of 2 in offspring of mothers with MTHFR 677 T allele variant (2).
With folate supplement especially the methylated form (5m-THF), the risks
linked to maternal MTHFR mutations towards autism could be minimized.
To answer the second point, let’s take four case scenarios based
on MTHFR 677 polymorphism. Theoretically, if:
- You and your partner are heterozygous for MTHFR 677 (C/T): you will have
25% chances of having a child with no mutation (healthy), 25% of chance
that he will be homozygous for the mutation (T/T) and 50% of chances that
he will be heterozygous just like you (C/T).
- One of you is heterozygous (C/T) while the other is mutant homozygous
(T/T): your child has 50% chance to be mutant homozygous (T/T) and 50%
of chances to be heterozygous (C/T).
- One of you is heterozygous (C/T) while the other is non-mutant homozygous
(CC): your child has 50% chance to be non-mutant homozygous (C/C) and
50% of chances to be heterozygous (C/T).
- You are mutant homozygous (TT) and your partner is non-mutant homozygous
(CC): your child will be heterozygous C/T.
A recent study of n=205 north American families with one autistic child
in the last three generations showed an excess transmission of the two
risk alleles suggested by case-control analysis from parents to affected
3. What are the risk of developing autism for my child if he carries MTHFR
Studies showing a strong correlation between
MTHFR polymorphism and risk of developing autism for a child only displayed the
frequency of MTFHR in autistic children and compared this to the general
population. This does not therefore give the risk of having a child with
autism if the parents have the MTFHR mutation.
All of these studies are retrospective and report the frequency of each
MTHFR 677 CC,
MTHFR 677 CT,
MTHFR 677TT or
MTHFR 1298CC) in control healthy population versus case population (autistic
It is important to highlight that
MTHFR mutations are found mostly in the control healthy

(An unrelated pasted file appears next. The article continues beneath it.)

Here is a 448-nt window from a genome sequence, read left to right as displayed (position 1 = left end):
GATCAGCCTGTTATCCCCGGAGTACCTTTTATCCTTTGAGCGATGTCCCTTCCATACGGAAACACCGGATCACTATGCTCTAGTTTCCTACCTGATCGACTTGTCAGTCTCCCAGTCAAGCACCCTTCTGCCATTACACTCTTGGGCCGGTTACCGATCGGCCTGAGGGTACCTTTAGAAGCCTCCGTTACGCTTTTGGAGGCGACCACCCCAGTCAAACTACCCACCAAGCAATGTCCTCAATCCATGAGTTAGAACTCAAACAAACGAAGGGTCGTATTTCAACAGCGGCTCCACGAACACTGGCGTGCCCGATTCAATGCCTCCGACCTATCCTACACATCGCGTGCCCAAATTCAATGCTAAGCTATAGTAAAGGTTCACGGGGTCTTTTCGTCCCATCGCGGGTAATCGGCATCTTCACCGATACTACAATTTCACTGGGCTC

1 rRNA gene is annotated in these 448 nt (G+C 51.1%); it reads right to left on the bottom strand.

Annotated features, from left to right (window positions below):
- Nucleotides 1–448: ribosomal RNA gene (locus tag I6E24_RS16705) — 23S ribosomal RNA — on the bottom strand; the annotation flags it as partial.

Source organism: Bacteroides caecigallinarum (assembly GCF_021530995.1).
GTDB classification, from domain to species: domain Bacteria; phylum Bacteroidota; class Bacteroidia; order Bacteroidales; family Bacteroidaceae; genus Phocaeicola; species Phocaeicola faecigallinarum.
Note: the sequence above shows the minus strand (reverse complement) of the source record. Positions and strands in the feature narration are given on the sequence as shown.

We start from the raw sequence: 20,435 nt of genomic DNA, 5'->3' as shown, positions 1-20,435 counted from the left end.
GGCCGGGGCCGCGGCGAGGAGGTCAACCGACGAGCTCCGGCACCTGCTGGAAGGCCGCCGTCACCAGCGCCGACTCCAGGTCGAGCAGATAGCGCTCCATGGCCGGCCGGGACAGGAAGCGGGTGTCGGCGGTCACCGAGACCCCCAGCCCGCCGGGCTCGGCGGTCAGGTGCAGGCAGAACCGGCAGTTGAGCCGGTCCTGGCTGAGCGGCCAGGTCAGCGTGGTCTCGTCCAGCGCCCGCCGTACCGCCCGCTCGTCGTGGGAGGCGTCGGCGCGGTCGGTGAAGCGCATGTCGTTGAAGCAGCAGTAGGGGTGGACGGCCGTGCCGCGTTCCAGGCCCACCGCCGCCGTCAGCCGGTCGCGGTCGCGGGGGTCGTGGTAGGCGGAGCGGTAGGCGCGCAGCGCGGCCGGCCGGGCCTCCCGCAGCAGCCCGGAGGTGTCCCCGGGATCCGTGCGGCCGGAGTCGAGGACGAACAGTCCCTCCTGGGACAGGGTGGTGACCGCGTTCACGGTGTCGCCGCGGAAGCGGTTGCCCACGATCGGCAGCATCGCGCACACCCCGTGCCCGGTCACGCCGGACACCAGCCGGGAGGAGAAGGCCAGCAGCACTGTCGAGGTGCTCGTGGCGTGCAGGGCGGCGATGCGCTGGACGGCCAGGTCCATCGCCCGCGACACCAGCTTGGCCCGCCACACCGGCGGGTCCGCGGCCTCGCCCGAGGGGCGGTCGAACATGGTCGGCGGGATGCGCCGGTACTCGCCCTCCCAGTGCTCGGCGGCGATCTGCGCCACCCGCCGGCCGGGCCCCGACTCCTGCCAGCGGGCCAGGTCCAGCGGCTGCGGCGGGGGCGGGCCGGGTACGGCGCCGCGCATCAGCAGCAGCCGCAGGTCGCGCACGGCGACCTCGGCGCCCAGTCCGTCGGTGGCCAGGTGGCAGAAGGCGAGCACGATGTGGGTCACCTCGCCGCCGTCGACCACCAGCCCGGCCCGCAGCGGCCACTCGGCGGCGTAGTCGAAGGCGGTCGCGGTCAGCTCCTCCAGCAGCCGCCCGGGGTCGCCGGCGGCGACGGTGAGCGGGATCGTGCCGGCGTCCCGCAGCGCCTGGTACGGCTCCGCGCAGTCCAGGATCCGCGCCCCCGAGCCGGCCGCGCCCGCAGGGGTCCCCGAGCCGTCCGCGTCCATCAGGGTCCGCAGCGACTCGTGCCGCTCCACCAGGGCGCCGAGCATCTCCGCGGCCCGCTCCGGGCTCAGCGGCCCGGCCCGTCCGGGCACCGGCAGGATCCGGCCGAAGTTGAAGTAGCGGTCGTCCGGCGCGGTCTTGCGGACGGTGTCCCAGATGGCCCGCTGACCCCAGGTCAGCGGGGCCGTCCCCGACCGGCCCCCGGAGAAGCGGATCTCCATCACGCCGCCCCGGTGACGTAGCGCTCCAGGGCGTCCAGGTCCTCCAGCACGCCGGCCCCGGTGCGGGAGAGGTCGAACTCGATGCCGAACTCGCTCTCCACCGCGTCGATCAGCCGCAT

population with no autistic children. Different studies reported over 40% of those without autistic children
(controls) being heterozygous C/T for MTHFR 677 and up to 15% of controls
are mutant homozygous CC for MTHFR 677. In the same way, 46% of healthy
controls are heterozygous A/C for MTHFR 1298 and 10% are mutant homozygous (C/C).
Despite having the lowest MTHFR activity, double heterozygous 677A/T and
1298 A/C were also found in 15% of healthy controls.
The association between a genotype (“exposure”) and its outcome
(autism or healthy) is expressed by the odd ratio (OR).
(OR) represent the ratio between “I have autism and I carry mutation
X/ I am healthy and I carry mutation X.
- If OR=1, it means that the genotype does not affect odds of autism.
- If OR<1, it means that the genotype reduces the odds of autism (protective
effect of the genotype towards autism).
- If OR>1, it means that the genotype increases the odds of autism.
A recent study showed that MTHFR 677T variant allele is present in 16.3%
of autistic children versus 6.5% in the control population (4). Children
having this variant allele (OR=2.8) are almost 3 times more likely to
develop autism than controls. No risks were associated with
MTHFR 12098 C allele. Nevertheless, children who have both
MTHFR 677T and 1298C variant alleles (OR=8) are 8 times more likely to develop
autism than controls (MTHFR 677CC/1298AA genotype).
Another study showed that 19% of autistic children are mutant homozygous
for 677 (TT) vs. 10.7% in the control population (3).
We can conclude that MTHFR 677T showed a direct strong correlation with
an increased risk for autism while MTHFR A1298C acts only additively in
increasing the risk for autism.
MTHFR mutation alone does not trigger autism as a large percentage of healthy
people are MTHFR mutation carriers. The occurrence of autism in these children that have
MTHFR mutations therefore reveals a higher susceptibility to the effects of
MTHFR mutations, in a background of an
in utero inflammatory environment triggered by other existing maternal conditions.
This is a very important point. There seems to be
the need to have other predisposing factors that MTHFR polymorphism contributes to, and in our
population of recurrent pregnancy loss patients these predisposing inflammatory conditions likely occur at
much greater frequency than the general population.
What can be the contributing factors “unlocking” MTHFR mutations
detrimental effects on fetal neurodevelopment?
We have to keep in mind that MTHFR is an enzyme involved in epigenetic
modifications (reversible changes in gene expression mediated by methylation).